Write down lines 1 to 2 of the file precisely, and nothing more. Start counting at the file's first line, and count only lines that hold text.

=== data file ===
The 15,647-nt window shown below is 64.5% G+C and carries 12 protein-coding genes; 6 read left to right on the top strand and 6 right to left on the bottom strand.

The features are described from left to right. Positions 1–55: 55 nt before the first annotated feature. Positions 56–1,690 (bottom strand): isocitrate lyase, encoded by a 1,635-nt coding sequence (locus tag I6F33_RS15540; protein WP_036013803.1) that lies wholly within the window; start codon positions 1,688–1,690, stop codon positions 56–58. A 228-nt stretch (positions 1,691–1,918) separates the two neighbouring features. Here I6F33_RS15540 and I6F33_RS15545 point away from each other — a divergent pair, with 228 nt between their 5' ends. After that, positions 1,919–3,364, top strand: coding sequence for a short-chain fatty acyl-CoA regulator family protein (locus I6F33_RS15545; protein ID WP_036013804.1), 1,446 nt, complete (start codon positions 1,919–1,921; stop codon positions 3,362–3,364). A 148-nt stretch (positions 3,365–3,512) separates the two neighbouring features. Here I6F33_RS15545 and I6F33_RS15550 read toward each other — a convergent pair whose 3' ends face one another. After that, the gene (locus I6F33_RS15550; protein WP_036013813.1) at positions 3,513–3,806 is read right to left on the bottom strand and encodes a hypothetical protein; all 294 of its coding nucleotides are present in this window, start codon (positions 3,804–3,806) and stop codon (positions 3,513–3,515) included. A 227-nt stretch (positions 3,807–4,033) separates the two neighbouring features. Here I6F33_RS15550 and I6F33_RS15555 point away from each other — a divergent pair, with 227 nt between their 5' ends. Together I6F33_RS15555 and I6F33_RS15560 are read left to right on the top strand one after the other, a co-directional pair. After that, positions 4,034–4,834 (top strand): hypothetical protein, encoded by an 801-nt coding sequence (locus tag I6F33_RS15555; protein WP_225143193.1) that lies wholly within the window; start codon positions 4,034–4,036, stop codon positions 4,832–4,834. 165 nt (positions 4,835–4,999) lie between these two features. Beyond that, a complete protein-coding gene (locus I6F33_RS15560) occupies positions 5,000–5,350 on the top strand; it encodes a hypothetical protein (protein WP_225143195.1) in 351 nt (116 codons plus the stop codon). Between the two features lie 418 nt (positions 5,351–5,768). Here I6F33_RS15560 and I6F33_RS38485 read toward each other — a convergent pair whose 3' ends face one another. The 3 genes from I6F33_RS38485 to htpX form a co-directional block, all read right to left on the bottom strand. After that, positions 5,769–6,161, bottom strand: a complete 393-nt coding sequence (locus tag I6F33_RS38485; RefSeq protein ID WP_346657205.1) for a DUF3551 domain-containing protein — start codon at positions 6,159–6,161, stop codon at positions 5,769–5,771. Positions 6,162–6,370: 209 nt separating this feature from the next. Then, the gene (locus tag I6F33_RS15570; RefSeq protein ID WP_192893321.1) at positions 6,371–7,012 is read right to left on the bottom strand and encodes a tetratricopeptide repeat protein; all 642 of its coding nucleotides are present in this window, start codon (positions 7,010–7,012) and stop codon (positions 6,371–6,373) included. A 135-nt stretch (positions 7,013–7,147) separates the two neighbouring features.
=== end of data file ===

The 15,647-nt window shown below is 64.5% G+C and carries 12 protein-coding genes; 6 read left to right on the top strand and 6 right to left on the bottom strand.

The features are described from left to right. Positions 1–55: 55 nt before the first annotated feature. Positions 56–1,690 (bottom strand): isocitrate lyase, encoded by a 1,635-nt coding sequence (locus tag I6F33_RS15540; protein WP_036013803.1) that lies wholly within the window; start codon positions 1,688–1,690, stop codon positions 56–58. A 228-nt stretch (positions 1,691–1,918) separates the two neighbouring features. Here I6F33_RS15540 and I6F33_RS15545 point away from each other — a divergent pair, with 228 nt between their 5' ends. After that, positions 1,919–3,364, top strand: coding sequence for a short-chain fatty acyl-CoA regulator family protein (locus I6F33_RS15545; protein ID WP_036013804.1), 1,446 nt, complete (start codon positions 1,919–1,921; stop codon positions 3,362–3,364). A 148-nt stretch (positions 3,365–3,512) separates the two neighbouring features. Here I6F33_RS15545 and I6F33_RS15550 read toward each other — a convergent pair whose 3' ends face one another. After that, the gene (locus I6F33_RS15550; protein WP_036013813.1) at positions 3,513–3,806 is read right to left on the bottom strand and encodes a hypothetical protein; all 294 of its coding nucleotides are present in this window, start codon (positions 3,804–3,806) and stop codon (positions 3,513–3,515) included. A 227-nt stretch (positions 3,807–4,033) separates the two neighbouring features. Here I6F33_RS15550 and I6F33_RS15555 point away from each other — a divergent pair, with 227 nt between their 5' ends. Together I6F33_RS15555 and I6F33_RS15560 are read left to right on the top strand one after the other, a co-directional pair. After that, positions 4,034–4,834 (top strand): hypothetical protein, encoded by an 801-nt coding sequence (locus tag I6F33_RS15555; protein WP_225143193.1) that lies wholly within the window; start codon positions 4,034–4,036, stop codon positions 4,832–4,834. 165 nt (positions 4,835–4,999) lie between these two features. Beyond that, a complete protein-coding gene (locus I6F33_RS15560) occupies positions 5,000–5,350 on the top strand; it encodes a hypothetical protein (protein WP_225143195.1) in 351 nt (116 codons plus the stop codon). Between the two features lie 418 nt (positions 5,351–5,768). Here I6F33_RS15560 and I6F33_RS38485 read toward each other — a convergent pair whose 3' ends face one another. The 3 genes from I6F33_RS38485 to htpX form a co-directional block, all read right to left on the bottom strand. After that, positions 5,769–6,161, bottom strand: a complete 393-nt coding sequence (locus tag I6F33_RS38485; RefSeq protein ID WP_346657205.1) for a DUF3551 domain-containing protein — start codon at positions 6,159–6,161, stop codon at positions 5,769–5,771. Positions 6,162–6,370: 209 nt separating this feature from the next. Then, the gene (locus tag I6F33_RS15570; RefSeq protein ID WP_192893321.1) at positions 6,371–7,012 is read right to left on the bottom strand and encodes a tetratricopeptide repeat protein; all 642 of its coding nucleotides are present in this window, start codon (positions 7,010–7,012) and stop codon (positions 6,371–6,373) included. A 135-nt stretch (positions 7,013–7,147) separates the two neighbouring features.